This result was even more remarkable considering that many of these works (mostly light opera) were by non-American composers, who were not eligible for any copyright protection whatsoever in the United States until 1891, and yet American Courts were not only protecting their unpublished works at common law, they were extending performance rights to their works that published musical works that had been registered for copyright did not receive.

Following that inquiry I then launched a broader study of common-law copyright more generally, and discovered that although common-law copyright often acts similarly to statutory copyright, it is different in many pertinent ways, all of which provide broader protection.  For instance, common-law copyright likely provides moral rights of attribution and integrity, which federal law only provides in a limited way under the Visual Artists Rights Act.

I was therefore disappointed to read the COA opinion.  Briefly, four Justices of the New York Court of Appeals held that New York common law does not provide a right of public performance to sound recordings.  One justice concurred, but would have held that there may be a performance right at common-law regarding “on demand” services like Spotify.  Two justices dissented, stating they would have recognized a performance right in sound recordings at common-law.

The majority opinion of the Court of Appeals speaks for itself, but the crux of the opinion is the question as to why this issue is only being raised in 2016, when the issue of performance rights in sound recordings could have been raised for almost a century.  However, as the opinion tacitly acknowledges, rightsholders did attempt to assert performance rights at common law during the latter part of the 1930s through 1940, when performers and radio were locked in a bitter struggle over the use of recordings instead of live musicians for radio broadcast.  In 1937 the Pennsylvania Supreme Court enjoined a radio station performing sound recordings created by the plaintiff.  However, three years later the Second Circuit Court of Appeals, in an opinion in RCA v. Whiteman by the famed Judge Learned Hand, held that any common-law rights in the sound recording ended when it was sold.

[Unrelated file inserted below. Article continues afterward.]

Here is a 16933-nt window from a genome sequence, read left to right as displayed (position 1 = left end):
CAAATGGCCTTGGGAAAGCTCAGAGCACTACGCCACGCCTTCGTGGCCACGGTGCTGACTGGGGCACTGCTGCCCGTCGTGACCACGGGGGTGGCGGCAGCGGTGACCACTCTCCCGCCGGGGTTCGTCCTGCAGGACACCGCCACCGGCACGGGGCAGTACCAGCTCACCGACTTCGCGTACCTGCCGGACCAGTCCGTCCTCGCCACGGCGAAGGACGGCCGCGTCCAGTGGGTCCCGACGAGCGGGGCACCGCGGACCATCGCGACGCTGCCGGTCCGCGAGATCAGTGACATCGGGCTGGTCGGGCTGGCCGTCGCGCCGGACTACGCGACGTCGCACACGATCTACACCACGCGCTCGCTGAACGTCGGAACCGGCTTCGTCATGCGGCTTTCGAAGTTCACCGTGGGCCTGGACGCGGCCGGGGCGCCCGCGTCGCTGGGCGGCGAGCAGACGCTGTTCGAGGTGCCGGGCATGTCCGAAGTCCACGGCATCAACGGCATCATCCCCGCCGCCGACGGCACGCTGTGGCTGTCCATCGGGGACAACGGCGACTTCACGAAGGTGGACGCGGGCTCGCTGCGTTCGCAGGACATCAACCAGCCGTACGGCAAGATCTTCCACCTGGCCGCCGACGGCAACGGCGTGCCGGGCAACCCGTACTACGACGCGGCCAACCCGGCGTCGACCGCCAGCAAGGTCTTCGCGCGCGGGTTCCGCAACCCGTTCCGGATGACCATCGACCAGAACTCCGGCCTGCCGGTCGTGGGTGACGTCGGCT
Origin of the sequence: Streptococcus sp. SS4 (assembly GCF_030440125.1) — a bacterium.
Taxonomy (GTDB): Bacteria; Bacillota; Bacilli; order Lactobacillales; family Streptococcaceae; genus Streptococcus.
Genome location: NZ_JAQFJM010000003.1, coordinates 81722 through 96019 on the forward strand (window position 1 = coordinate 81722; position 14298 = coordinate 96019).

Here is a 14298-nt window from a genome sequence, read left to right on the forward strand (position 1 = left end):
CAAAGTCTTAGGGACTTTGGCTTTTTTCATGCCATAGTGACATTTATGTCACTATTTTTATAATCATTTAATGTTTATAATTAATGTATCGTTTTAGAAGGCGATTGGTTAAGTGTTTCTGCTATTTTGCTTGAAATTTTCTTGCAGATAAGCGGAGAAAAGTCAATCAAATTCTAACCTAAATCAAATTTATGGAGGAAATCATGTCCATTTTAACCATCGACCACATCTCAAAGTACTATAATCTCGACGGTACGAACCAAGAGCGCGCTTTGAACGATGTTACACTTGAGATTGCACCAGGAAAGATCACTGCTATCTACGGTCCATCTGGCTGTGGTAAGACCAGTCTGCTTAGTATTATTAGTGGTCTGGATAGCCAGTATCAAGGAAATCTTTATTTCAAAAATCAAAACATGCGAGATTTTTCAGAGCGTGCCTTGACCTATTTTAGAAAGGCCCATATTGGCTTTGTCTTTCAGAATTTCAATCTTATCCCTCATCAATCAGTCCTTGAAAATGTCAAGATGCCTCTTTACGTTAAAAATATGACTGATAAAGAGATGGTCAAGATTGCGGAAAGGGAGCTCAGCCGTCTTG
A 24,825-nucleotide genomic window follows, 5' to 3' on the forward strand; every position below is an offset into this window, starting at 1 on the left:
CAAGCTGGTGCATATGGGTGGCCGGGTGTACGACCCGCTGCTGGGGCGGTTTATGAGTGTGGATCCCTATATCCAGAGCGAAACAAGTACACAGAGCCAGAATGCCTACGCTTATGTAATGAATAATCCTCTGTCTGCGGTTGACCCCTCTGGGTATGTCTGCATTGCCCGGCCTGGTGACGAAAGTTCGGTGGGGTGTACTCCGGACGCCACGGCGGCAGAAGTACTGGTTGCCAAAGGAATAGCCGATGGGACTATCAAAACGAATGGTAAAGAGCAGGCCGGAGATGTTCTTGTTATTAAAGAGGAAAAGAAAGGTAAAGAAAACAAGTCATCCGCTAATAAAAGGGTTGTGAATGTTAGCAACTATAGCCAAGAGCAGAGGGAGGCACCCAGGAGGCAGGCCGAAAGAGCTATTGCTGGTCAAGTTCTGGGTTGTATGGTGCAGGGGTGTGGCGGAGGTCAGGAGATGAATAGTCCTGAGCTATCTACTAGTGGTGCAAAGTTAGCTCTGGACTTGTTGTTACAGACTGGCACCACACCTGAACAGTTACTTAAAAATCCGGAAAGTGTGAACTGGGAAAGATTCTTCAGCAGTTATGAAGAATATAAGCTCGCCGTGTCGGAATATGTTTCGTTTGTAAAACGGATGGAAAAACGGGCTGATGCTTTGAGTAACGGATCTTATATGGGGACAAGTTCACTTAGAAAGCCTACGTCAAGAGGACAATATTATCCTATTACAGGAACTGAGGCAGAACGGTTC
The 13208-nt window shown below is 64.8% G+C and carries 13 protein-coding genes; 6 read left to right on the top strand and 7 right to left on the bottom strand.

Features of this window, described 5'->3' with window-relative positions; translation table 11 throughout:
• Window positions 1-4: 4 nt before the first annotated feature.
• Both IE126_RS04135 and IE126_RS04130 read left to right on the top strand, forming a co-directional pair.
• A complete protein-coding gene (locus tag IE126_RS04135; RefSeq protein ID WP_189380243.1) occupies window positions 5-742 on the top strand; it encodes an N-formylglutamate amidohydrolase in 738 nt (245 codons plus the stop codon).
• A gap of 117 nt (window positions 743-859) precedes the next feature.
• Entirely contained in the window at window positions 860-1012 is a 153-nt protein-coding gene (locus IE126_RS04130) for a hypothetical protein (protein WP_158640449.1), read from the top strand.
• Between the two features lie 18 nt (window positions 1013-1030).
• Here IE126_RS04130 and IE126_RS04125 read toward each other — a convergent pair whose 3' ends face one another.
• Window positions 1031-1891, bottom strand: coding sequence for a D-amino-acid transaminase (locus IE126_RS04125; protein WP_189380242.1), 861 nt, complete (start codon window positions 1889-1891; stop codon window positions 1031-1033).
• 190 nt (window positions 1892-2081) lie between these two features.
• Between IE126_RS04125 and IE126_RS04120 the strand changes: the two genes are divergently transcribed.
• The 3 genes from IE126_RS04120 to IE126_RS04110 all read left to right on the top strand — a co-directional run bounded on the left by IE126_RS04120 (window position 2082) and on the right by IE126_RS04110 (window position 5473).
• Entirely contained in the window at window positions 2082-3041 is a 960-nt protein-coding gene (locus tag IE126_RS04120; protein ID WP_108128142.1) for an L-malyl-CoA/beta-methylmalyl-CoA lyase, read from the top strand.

However, fifteen years later in 1955, the Second Circuit overruled Whiteman, and held that sale of records does not constitute a publication that destroys a work’s rights at common-law in the decision of Capitol v. Mercury.   The New York Court of Appeals unambiguously affirmed this holding regarding publication a half-century later, in 2005’s Capitol v. Naxos decision.

When the question of whether common law protected sound recordings from unauthorized broadcast came before courts in the 1930s, no court held that a work was unpublished and yet lacked a performance right – either a sound recording was unpublished and thus protected from unauthorized broadcast, or it was published and could be broadcast freely, assuming royalties were paid to the composer under federal law.1